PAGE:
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        Hey @remoteio,

        Thanks, I agree with you, usually, companies offer compensation incentives, right now where I am working, I have some of them. I think those are more important for me: -paid vacations (at least 20 days/year) -Budget for my continuos grow (courses, conventions, certifications, etc.) -Medical insurance

        Are there other incentives I have to take in mind especially for remote working? Thanks by advance!

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          Hey, @Samuelkb.

          Retirement package is pretty big. In the US, companies will typically match a portion of your contributions to a 401k retirement plan.

          Profit sharing is sometimes offered depending on the company structure. If they don’t have a profit sharing incentive, inquire about merit-based and year-end bonuses.

          Expenses are also something to discuss. If they require you have a land-line telephone or mobile phone, you can usually get that reimbursed (at least partially). You can also inquire about reimbursements / compensation for internet, hardware, office supplies, etc.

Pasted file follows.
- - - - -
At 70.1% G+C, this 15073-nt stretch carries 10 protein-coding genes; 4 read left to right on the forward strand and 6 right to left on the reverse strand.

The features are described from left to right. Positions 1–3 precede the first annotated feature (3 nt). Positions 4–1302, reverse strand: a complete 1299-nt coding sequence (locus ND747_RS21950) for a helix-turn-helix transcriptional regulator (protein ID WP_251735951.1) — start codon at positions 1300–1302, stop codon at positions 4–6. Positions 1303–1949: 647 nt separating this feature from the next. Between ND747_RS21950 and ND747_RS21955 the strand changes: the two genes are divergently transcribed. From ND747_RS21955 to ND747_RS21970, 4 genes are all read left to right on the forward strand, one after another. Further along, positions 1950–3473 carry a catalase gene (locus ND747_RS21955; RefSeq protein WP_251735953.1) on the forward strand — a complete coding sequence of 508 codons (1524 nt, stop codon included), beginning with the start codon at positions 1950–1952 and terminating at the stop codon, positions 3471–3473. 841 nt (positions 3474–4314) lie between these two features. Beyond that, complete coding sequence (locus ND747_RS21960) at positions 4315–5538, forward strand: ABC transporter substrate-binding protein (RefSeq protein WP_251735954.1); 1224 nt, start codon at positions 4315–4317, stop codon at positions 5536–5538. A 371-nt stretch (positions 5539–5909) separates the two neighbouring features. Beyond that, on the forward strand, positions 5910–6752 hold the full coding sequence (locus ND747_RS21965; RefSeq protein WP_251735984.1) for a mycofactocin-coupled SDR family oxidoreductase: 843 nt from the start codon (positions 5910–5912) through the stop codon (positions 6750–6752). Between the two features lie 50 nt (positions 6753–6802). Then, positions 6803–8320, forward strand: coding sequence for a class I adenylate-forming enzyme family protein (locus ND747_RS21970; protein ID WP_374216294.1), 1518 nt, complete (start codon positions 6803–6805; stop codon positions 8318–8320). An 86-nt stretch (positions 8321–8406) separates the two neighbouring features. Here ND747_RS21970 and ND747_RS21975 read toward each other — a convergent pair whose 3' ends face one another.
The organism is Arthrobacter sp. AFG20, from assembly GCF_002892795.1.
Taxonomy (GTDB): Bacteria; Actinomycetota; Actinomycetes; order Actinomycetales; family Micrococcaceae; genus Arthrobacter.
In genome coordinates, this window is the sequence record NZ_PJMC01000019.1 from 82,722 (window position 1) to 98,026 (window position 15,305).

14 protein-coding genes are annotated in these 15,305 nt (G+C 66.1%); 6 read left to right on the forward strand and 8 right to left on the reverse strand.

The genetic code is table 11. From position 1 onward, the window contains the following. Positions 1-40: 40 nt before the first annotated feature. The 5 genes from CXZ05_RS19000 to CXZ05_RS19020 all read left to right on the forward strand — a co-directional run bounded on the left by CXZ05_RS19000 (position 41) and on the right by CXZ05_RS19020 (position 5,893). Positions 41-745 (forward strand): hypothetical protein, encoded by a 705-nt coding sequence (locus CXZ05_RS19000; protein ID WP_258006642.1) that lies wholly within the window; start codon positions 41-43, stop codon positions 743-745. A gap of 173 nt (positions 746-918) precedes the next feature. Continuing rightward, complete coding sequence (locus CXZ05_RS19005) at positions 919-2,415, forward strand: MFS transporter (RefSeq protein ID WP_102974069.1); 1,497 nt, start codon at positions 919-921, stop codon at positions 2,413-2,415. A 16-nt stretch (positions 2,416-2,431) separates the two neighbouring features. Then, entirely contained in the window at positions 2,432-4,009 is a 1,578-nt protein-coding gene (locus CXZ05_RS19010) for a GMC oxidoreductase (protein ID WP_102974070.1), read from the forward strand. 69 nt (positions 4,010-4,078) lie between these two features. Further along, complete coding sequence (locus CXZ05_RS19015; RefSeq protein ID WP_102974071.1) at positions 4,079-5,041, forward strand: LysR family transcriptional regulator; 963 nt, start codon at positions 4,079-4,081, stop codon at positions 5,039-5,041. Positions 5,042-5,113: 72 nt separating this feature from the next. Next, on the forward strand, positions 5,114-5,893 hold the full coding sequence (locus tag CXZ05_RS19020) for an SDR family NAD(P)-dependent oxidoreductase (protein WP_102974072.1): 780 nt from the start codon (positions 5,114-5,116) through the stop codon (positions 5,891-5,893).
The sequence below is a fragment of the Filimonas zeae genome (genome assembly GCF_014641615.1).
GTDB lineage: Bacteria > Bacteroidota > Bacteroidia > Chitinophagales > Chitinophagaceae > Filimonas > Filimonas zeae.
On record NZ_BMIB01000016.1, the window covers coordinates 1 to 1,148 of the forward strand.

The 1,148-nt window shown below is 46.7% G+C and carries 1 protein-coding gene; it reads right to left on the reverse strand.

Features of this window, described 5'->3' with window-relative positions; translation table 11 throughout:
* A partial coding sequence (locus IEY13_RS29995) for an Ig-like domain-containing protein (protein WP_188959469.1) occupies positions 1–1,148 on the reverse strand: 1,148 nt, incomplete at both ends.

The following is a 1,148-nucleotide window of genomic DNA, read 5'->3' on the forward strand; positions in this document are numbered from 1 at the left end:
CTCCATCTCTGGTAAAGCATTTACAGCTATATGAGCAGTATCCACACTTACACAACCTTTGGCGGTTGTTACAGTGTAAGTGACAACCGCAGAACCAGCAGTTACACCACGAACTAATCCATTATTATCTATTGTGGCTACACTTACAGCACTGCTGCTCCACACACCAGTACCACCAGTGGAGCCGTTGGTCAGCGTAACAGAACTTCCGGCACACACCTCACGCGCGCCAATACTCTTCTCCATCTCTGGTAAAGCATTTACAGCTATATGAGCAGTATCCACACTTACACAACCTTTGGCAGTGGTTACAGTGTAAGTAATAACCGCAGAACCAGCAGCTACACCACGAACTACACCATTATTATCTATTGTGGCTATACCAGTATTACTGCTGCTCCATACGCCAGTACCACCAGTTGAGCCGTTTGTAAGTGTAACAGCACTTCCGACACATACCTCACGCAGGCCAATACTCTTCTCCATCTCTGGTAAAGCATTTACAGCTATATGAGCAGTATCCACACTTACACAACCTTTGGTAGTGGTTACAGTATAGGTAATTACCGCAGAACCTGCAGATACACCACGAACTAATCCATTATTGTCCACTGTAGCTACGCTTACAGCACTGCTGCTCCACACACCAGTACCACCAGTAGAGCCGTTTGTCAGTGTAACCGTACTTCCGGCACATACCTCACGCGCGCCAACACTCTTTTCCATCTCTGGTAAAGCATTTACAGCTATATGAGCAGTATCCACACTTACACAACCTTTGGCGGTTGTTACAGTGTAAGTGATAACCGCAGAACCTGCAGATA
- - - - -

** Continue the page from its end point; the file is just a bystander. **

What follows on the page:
Find out the work schedule and how flexible it is. Some companies require you work a very strict schedule while more progressive companies understand developers may not be as productive during the company primary work hours.

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            Fantastic inputs! Particularly, the point around compensation incentives is a great takeaway :)

            I am curious to know more about your thoughts/ experience on this - when you say that compensation is often a negotiation, is this negotiation always against the benchmark of local rates for the candidate? How often have you seen candidates negotiating and end up being paid higher than what they may be offered locally?

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              Hey, @hrishikesh.

              That’s a difficult question to answer. It all depends on how desperate the company is to fill the position, how well the candidate meets (and exceeds) the requirements, and whether the company is established enough to justify the additional payroll for a single person.

              You also have to factor in that most people don’t even try to negotiate salary. I tell everyone, ask for more than you want. You can always negotiate down but you aren’t going to be able to change your mind and ask for more after you’ve signed the offer letter.